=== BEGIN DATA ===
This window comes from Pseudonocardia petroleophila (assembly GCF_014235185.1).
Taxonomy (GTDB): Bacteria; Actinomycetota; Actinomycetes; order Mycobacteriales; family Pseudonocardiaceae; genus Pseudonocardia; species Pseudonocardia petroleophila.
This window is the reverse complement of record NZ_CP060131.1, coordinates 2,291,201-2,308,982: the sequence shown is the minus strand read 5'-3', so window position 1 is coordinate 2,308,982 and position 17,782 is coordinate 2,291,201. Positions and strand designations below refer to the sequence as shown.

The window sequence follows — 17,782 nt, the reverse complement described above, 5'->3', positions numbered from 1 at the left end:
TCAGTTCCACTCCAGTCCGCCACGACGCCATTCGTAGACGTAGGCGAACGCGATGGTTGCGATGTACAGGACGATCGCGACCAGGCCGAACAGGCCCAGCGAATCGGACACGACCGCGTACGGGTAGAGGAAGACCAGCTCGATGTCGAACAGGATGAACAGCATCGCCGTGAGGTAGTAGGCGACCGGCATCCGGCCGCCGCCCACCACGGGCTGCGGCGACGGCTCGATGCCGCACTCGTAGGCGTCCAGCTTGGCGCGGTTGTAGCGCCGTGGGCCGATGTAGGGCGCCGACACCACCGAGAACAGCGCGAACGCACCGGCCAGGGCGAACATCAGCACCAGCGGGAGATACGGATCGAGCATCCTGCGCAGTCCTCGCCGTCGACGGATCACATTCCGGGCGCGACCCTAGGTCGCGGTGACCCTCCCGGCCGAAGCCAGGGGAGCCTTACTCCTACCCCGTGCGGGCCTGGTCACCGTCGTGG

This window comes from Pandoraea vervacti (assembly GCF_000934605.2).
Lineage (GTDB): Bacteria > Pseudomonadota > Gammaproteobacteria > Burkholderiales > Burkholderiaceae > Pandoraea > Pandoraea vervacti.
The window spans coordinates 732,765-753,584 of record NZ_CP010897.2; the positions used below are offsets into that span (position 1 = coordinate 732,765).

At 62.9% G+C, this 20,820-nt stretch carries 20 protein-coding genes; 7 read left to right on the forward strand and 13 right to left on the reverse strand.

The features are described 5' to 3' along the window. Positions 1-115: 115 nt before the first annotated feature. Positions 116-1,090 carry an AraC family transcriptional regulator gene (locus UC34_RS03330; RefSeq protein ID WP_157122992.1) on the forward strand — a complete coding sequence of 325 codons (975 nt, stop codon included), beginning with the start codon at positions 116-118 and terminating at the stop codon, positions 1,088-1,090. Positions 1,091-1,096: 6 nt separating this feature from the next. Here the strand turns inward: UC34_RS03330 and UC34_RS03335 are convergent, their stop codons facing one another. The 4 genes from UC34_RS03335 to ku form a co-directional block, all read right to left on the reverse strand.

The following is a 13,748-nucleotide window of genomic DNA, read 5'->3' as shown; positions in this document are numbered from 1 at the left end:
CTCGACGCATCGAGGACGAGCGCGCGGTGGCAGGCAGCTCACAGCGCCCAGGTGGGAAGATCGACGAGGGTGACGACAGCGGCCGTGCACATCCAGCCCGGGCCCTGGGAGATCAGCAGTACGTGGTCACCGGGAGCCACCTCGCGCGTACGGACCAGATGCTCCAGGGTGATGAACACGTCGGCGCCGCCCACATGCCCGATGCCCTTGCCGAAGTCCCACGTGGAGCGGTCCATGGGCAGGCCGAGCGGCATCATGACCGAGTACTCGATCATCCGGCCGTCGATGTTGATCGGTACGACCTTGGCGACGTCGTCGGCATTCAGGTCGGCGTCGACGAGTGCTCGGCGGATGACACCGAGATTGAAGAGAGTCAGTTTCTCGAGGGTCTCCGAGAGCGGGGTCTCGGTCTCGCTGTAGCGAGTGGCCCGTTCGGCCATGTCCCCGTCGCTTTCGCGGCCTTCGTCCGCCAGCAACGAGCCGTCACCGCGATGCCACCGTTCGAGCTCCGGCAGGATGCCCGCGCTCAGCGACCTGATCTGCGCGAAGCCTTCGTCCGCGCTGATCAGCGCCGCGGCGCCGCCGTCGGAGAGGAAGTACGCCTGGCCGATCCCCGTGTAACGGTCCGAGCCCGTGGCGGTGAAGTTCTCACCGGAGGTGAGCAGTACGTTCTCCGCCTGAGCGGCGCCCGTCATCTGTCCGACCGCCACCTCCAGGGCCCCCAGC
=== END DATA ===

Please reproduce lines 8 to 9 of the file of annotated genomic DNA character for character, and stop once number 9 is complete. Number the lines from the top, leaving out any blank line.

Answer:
The window spans coordinates 732,765-753,584 of record NZ_CP010897.2; the positions used below are offsets into that span (position 1 = coordinate 732,765).

At 62.9% G+C, this 20,820-nt stretch carries 20 protein-coding genes; 7 read left to right on the forward strand and 13 right to left on the reverse strand.